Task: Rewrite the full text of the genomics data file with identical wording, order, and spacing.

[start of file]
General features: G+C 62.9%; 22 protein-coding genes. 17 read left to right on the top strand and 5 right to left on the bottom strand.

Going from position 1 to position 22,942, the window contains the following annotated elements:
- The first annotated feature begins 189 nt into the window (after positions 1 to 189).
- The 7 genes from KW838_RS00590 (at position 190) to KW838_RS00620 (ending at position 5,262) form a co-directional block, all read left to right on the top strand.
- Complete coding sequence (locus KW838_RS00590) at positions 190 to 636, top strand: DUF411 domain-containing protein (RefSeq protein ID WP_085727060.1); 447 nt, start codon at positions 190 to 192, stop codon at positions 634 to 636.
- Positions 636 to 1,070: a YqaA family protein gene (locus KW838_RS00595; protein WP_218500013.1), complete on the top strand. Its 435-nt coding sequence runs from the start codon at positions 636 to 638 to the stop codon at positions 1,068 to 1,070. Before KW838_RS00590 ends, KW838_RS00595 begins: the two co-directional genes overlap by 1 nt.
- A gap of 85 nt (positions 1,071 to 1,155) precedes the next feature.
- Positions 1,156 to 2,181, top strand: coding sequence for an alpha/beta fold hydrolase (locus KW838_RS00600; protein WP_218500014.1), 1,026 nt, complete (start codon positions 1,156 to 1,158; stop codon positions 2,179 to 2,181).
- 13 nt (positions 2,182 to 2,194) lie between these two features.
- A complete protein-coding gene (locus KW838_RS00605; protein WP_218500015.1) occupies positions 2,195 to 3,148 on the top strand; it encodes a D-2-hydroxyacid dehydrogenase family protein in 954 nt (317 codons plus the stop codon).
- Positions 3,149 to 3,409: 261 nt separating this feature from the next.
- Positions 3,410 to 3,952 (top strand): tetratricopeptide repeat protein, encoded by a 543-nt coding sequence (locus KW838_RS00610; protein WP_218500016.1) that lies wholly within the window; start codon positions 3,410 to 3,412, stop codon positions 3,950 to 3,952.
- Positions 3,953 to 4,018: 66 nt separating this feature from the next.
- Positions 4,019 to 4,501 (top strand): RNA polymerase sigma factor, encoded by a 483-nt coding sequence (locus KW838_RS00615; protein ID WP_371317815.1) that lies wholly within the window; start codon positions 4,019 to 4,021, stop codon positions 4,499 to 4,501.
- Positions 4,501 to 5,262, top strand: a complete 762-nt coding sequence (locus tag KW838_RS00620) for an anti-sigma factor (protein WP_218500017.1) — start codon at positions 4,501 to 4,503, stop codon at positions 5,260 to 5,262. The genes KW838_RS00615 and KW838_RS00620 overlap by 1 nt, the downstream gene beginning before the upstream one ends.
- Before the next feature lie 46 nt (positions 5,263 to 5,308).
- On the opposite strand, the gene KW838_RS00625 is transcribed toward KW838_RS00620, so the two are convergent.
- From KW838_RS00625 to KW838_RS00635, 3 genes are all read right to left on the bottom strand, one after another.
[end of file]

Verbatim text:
General features: G+C 62.9%; 22 protein-coding genes. 17 read left to right on the top strand and 5 right to left on the bottom strand.

Going from position 1 to position 22,942, the window contains the following annotated elements:
- The first annotated feature begins 189 nt into the window (after positions 1 to 189).
- The 7 genes from KW838_RS00590 (at position 190) to KW838_RS00620 (ending at position 5,262) form a co-directional block, all read left to right on the top strand.
- Complete coding sequence (locus KW838_RS00590) at positions 190 to 636, top strand: DUF411 domain-containing protein (RefSeq protein ID WP_085727060.1); 447 nt, start codon at positions 190 to 192, stop codon at positions 634 to 636.
- Positions 636 to 1,070: a YqaA family protein gene (locus KW838_RS00595; protein WP_218500013.1), complete on the top strand. Its 435-nt coding sequence runs from the start codon at positions 636 to 638 to the stop codon at positions 1,068 to 1,070. Before KW838_RS00590 ends, KW838_RS00595 begins: the two co-directional genes overlap by 1 nt.
- A gap of 85 nt (positions 1,071 to 1,155) precedes the next feature.
- Positions 1,156 to 2,181, top strand: coding sequence for an alpha/beta fold hydrolase (locus KW838_RS00600; protein WP_218500014.1), 1,026 nt, complete (start codon positions 1,156 to 1,158; stop codon positions 2,179 to 2,181).
- 13 nt (positions 2,182 to 2,194) lie between these two features.
- A complete protein-coding gene (locus KW838_RS00605; protein WP_218500015.1) occupies positions 2,195 to 3,148 on the top strand; it encodes a D-2-hydroxyacid dehydrogenase family protein in 954 nt (317 codons plus the stop codon).
- Positions 3,149 to 3,409: 261 nt separating this feature from the next.
- Positions 3,410 to 3,952 (top strand): tetratricopeptide repeat protein, encoded by a 543-nt coding sequence (locus KW838_RS00610; protein WP_218500016.1) that lies wholly within the window; start codon positions 3,410 to 3,412, stop codon positions 3,950 to 3,952.
- Positions 3,953 to 4,018: 66 nt separating this feature from the next.
- Positions 4,019 to 4,501 (top strand): RNA polymerase sigma factor, encoded by a 483-nt coding sequence (locus KW838_RS00615; protein ID WP_371317815.1) that lies wholly within the window; start codon positions 4,019 to 4,021, stop codon positions 4,499 to 4,501.
- Positions 4,501 to 5,262, top strand: a complete 762-nt coding sequence (locus tag KW838_RS00620) for an anti-sigma factor (protein WP_218500017.1) — start codon at positions 4,501 to 4,503, stop codon at positions 5,260 to 5,262. The genes KW838_RS00615 and KW838_RS00620 overlap by 1 nt, the downstream gene beginning before the upstream one ends.
- Before the next feature lie 46 nt (positions 5,263 to 5,308).
- On the opposite strand, the gene KW838_RS00625 is transcribed toward KW838_RS00620, so the two are convergent.
- From KW838_RS00625 to KW838_RS00635, 3 genes are all read right to left on the bottom strand, one after another.